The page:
TEACHING AND PRESENTING ABOUT DATA AND VIZ
Joint Statistical Meeting Aug 2016, Chicago - Invited Speaker on the Recent Advances in Information Visualization panel, sharing research previously published in Proceedings of IEEE InfoVis
OpenVis Conf Apr 2016, Boston - Everything is Seasonal - video
Abstract: People, and our data, are heavily influenced by our regular hourly, daily, weekly, seasonal and annual patterns, as well as by typical (holidays, weather variation) and one-off (natural disasters, electrical outages, war, etc) aberrations to these patterns.
Time series analysis must take seasonality and seasonal variation into consideration, but so should any analysis comparing data at two different points in time. For example, frustrated with how much worse the traffic has gotten from July to November? Worried it's just going to keep getting worse? Consider that most commuters take a week's vacation during the 8 weeks of summer, but almost nobody takes vacation in early November. Based on that alone, you'd expect there to be around 14% more cars on the road in early November than in July.
This talk uses examples to illustrate 6 key recommendations for thinking about the role of seasonality in your data, both to avoid (sometimes surprising) pitfalls and to reveal insights that are too often aggregated away.
IEEE InfoVis Nov 2014, Paris - Visualizing Statistical Mix Effects and Simpson's Paradox - paper
Abstract: We discuss how “mix effects” can surprise users of visualizations and potentially lead them to incorrect conclusions. This statistical issue (also known as “omitted variable bias” or, in extreme cases, as “Simpson's paradox”) is widespread and can affect any visualization in which the quantity of interest is an aggregated value such as a weighted sum or average. Our first contribution is to document how mix effects can be a serious issue for visualizations, and we analyze how mix effects can cause problems in a variety of popular visualization techniques, from bar charts to treemaps. Our second contribution is a new technique, the “comet chart,” that is meant to ameliorate some of these issues.
teaching & Workshops
Elijah Meeks' Complex Data Visualization with D3 weekend workshop - taught 3-hour Drawing with Data: Creating Custom Visualizations workshop session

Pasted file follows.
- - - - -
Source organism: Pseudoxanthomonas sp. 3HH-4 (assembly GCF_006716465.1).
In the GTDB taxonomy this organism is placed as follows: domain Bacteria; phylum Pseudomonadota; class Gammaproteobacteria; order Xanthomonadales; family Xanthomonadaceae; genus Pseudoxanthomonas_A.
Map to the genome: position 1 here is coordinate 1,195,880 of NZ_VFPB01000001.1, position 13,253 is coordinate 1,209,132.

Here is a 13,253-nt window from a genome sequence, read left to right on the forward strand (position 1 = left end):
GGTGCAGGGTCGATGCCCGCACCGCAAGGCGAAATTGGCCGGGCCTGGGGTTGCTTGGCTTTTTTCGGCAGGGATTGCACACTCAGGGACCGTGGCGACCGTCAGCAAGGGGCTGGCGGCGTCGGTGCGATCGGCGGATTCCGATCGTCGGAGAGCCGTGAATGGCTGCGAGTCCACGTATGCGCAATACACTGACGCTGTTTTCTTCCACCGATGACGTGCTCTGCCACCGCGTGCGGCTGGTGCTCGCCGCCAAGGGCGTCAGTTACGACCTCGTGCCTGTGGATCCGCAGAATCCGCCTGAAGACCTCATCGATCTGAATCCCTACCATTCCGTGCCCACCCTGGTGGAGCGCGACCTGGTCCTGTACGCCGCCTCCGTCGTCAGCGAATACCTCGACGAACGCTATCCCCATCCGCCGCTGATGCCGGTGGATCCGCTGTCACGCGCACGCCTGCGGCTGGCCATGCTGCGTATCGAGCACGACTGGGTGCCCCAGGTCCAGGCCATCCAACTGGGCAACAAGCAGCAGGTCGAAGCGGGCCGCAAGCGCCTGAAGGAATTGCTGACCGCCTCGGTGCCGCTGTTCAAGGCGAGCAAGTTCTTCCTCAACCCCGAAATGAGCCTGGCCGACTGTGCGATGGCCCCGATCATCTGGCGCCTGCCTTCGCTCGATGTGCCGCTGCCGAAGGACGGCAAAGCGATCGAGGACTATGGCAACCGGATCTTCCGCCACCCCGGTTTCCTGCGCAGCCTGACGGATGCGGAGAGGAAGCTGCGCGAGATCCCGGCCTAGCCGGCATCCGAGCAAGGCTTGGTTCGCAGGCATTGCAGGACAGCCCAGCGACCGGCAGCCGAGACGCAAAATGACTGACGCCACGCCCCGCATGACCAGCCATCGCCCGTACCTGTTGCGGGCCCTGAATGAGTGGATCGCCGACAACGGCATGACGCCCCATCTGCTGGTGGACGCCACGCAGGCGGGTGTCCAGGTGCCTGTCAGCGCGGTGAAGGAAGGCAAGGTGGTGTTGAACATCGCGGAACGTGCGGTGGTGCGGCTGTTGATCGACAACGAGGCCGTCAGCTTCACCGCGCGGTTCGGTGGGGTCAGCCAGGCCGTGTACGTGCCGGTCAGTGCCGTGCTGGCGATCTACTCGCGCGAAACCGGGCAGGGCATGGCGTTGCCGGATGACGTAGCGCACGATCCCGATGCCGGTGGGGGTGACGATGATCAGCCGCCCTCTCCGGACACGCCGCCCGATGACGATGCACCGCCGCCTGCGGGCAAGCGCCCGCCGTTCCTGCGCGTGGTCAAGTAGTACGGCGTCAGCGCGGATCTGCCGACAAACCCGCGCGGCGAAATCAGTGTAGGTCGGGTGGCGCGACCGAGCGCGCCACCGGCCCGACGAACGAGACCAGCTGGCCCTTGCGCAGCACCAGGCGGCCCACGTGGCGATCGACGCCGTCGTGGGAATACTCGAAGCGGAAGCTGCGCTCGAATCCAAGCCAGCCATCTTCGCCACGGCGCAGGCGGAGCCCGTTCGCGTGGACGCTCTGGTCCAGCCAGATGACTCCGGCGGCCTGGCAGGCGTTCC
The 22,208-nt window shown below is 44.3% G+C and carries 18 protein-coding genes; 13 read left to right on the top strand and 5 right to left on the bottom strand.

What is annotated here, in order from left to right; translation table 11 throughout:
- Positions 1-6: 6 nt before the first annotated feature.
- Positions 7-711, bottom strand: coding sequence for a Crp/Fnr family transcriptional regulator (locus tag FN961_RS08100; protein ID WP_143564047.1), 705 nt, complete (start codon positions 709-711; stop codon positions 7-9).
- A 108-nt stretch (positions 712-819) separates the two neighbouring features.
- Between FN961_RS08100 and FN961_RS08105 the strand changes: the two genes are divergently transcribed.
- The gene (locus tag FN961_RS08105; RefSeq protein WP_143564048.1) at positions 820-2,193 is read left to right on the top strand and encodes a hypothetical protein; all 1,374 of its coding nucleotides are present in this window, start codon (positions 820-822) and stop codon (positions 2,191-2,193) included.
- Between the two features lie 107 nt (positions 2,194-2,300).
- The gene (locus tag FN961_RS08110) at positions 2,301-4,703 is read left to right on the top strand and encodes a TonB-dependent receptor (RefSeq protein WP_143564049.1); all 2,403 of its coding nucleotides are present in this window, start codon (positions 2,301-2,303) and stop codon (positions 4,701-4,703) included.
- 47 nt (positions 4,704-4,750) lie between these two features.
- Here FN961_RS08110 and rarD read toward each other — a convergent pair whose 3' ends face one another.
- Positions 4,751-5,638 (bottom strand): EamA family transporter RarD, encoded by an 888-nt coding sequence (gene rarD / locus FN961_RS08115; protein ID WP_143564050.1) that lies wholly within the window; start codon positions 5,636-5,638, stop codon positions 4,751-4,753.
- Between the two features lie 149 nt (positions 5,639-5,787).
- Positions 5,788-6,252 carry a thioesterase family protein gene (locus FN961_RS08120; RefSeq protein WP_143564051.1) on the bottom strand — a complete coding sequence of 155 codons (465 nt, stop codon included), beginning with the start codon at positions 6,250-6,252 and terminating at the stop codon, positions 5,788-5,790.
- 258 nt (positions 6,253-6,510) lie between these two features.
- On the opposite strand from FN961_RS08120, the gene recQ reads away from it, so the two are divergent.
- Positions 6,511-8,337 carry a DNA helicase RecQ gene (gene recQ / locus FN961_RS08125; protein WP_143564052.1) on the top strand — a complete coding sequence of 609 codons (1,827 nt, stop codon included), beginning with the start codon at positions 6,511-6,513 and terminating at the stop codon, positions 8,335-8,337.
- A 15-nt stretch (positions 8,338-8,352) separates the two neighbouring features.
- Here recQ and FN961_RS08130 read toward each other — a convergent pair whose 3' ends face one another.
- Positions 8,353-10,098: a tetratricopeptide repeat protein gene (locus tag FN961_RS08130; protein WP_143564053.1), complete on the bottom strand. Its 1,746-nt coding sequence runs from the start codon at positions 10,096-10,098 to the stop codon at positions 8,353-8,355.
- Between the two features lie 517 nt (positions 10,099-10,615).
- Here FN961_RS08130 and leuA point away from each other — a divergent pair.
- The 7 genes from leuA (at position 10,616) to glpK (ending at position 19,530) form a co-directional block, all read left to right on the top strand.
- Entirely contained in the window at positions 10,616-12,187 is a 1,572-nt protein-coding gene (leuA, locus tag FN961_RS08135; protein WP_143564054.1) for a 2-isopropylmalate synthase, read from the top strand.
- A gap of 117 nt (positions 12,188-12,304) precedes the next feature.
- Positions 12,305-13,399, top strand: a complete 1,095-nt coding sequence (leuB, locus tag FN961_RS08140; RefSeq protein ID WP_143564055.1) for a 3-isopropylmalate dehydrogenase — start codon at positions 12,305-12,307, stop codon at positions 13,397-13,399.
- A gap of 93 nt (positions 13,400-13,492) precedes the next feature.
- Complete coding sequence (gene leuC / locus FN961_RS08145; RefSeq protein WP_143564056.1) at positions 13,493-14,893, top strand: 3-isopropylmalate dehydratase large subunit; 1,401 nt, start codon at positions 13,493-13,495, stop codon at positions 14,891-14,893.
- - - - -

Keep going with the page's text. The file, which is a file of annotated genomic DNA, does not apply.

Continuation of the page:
Lick-Wilmerding High School in San Francisco - 10th grade class - guest teacher introducing data visualization
BB&N grade school in Boston - 2nd grade class - guest teacher introducing data visualization
Google's internal training program - Taught several half-day data visualization courses for Googlers
speaker series & bay area meetups
Metis San Francisco Data Science Meetup, April 2016 - Panel Discussion: Creating Custom, But Generalizable, Visualizations
Bay Area D3 Meetup, July 2015 - Map Matching - video
SF Data Mining Meetup, June 2015 - Your Data Doesn't Mean What You Think It Does - slide deck
SF D3 Meetup - Math to D3, Feb 2015 - video
UC Davis SIAM Mathematics in Industry Speaker Series, May 2014 - Visualizing Data for Analysis and Data-Driven Questions
Abstract: In my 5 years analyzing data on Google's "revenue team," I discovered that data visualization could, and should, be a critical part of effective analysis. In this talk I'll demonstrate why it's important to look beyond top-line metrics and how great visualizations help make sense of tens, hundreds, thousands, millions, or billions of data points at a time. I will also share the two most important techniques I've learned for creating effective data visualizations and tell a bit of the story of how I got from abstract math research as an undergrad to teaching high schoolers to Google analyst to freelance data visualization.
USF's Digital Literacy Course for undergraduates - shared my experiences as a data visualization professional
TechChange's Technology for Data Visualization online course - interviewed as a guest expert, with a focus on sharing different views on common data